I was born in 1963. My hometown is Gantao, a town administered by Fuqing city, a county-level city of Fujian province. I did not live in the city. I was a rural child from a rural household. The countryside I am talking about is the place where people relied wholly on their land to support them. Some say:”those living on a mountain live off the mountain, those living near the sea live off the sea.” Unfortunately, we were not near the mountain nor the sea, so we have nothing to rely on but a few acres of poor land. Common crops in my hometown were sweet potato, rice, peanuts and vegetables that were all we could grow on our land. I have five very clever brothers. My eldest brother, second brother and third brother attended elementary school, but only my eldest brother graduated, my second and third brothers did not even finish elementary school due to my father’s death. My fourth and fifth brother did not receive any education at all. However, my brothers supported me in college, which made me the only college-educated member of our family. I passed the entrance examination in 1984 and was enrolled at the Fujian College of Business. In my hometown, only one out of a hundred applicants was admitted. I graduated from college in 1987; we were the first class from the Business College who majored in management of commercial enterprises. At our school, we were a group of ambitious youngsters who came from all over the country.

I was assigned to a government organization after graduation, the General Office of Fujian Province. My position was highly related to economy. I was a young man walking out from a rural area and was very clear about my own position. I couldn’t make any mistakes in the financial situation of my life, even if I was tempted to do so. At that time a lot of people from Fuqing went abroad. They were earning 400 Australian dollars a week – more than 2,000RMB. The exchange rate of the Australian dollar compared to the RMB was 6.5 yuan, so people in Australia could earn more than 2,000 RMB a week.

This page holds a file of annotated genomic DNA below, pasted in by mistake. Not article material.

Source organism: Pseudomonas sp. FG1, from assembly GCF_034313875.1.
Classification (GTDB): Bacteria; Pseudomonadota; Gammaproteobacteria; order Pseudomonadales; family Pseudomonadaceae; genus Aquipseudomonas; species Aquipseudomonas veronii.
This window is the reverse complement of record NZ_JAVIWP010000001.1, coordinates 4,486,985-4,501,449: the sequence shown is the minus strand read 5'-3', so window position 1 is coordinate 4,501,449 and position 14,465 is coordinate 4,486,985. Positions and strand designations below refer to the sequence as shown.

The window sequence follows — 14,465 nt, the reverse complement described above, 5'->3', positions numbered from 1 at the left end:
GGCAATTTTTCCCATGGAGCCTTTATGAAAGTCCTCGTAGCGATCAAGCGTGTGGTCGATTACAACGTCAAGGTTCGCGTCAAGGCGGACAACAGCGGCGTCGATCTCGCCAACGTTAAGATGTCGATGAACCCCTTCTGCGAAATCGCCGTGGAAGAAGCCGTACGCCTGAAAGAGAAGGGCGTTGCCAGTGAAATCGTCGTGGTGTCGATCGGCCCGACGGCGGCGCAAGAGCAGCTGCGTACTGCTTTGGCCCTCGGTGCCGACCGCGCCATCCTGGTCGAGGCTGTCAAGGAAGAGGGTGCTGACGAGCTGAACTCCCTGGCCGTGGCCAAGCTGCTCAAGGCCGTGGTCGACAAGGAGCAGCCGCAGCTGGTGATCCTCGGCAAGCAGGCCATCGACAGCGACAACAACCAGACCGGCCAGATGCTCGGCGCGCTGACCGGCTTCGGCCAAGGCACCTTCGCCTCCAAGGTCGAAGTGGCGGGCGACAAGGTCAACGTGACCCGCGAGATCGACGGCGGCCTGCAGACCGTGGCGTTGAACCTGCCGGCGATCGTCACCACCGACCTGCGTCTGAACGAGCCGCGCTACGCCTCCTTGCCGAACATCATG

At that time my salary was only 125 yuan a month, that is, 500 yuan a year. The money they earned in one week was equal to two years’ salary. Because of this, my wife and I planned to go abroad. First, we could learn some English; second, we could enrich our experience; and third, we could make a fortune there and come back to China for a better job.
At that time, many people chose Japan over Australia, because it was easier to make more money in Japan than in Australia; however later we found that Australia was much better. You had to work very hard in Japan. Some people even had two or three part-time jobs a day. My original plan was that I would work in Japan after graduation, so I could help my mother to live a better life and to pay back my brothers for their years of support. But my decision met with strong disagreement from my family. They were worried that I might lose my job in China, which in their opinion way too high a price to pay.